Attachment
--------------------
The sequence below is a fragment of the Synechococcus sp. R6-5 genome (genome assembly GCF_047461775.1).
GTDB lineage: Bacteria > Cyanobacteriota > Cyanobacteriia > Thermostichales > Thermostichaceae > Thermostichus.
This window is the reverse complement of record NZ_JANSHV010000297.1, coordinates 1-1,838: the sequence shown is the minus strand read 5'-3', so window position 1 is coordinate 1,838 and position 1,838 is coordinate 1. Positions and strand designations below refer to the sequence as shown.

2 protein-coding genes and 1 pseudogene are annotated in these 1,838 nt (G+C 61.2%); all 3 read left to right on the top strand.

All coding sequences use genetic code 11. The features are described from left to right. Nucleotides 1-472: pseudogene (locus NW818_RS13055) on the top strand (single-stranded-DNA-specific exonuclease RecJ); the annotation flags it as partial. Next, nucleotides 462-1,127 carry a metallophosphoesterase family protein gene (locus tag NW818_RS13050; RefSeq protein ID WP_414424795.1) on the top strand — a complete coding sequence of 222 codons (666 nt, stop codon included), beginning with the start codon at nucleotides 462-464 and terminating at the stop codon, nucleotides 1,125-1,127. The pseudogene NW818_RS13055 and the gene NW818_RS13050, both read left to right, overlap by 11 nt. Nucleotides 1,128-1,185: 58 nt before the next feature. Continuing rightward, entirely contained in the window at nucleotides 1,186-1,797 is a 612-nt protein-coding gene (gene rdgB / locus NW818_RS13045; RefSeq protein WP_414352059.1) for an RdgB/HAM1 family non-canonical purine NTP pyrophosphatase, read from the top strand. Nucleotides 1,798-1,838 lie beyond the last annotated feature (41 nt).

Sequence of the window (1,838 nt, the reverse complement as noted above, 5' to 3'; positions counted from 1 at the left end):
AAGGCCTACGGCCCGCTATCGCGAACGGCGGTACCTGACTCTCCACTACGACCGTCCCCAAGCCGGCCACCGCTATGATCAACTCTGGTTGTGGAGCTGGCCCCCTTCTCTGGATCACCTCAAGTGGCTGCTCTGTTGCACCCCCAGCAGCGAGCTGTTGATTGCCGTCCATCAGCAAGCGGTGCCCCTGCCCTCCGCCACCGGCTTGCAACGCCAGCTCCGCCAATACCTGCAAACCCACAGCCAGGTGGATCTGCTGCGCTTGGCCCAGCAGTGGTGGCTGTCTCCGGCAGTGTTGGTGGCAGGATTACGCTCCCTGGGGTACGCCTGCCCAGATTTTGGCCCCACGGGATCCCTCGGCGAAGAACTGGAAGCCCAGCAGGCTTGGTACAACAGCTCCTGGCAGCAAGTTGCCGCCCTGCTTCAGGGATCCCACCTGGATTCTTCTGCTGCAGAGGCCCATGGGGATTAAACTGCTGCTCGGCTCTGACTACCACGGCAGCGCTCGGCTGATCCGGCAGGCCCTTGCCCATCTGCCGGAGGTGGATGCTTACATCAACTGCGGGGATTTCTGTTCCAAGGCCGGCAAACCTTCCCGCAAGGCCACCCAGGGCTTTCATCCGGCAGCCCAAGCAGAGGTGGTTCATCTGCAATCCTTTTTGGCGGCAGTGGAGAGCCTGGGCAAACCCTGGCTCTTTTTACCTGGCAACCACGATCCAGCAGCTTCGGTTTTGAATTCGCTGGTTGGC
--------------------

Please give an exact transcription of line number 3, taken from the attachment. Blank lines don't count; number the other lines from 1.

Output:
This window is the reverse complement of record NZ_JANSHV010000297.1, coordinates 1-1,838: the sequence shown is the minus strand read 5'-3', so window position 1 is coordinate 1,838 and position 1,838 is coordinate 1. Positions and strand designations below refer to the sequence as shown.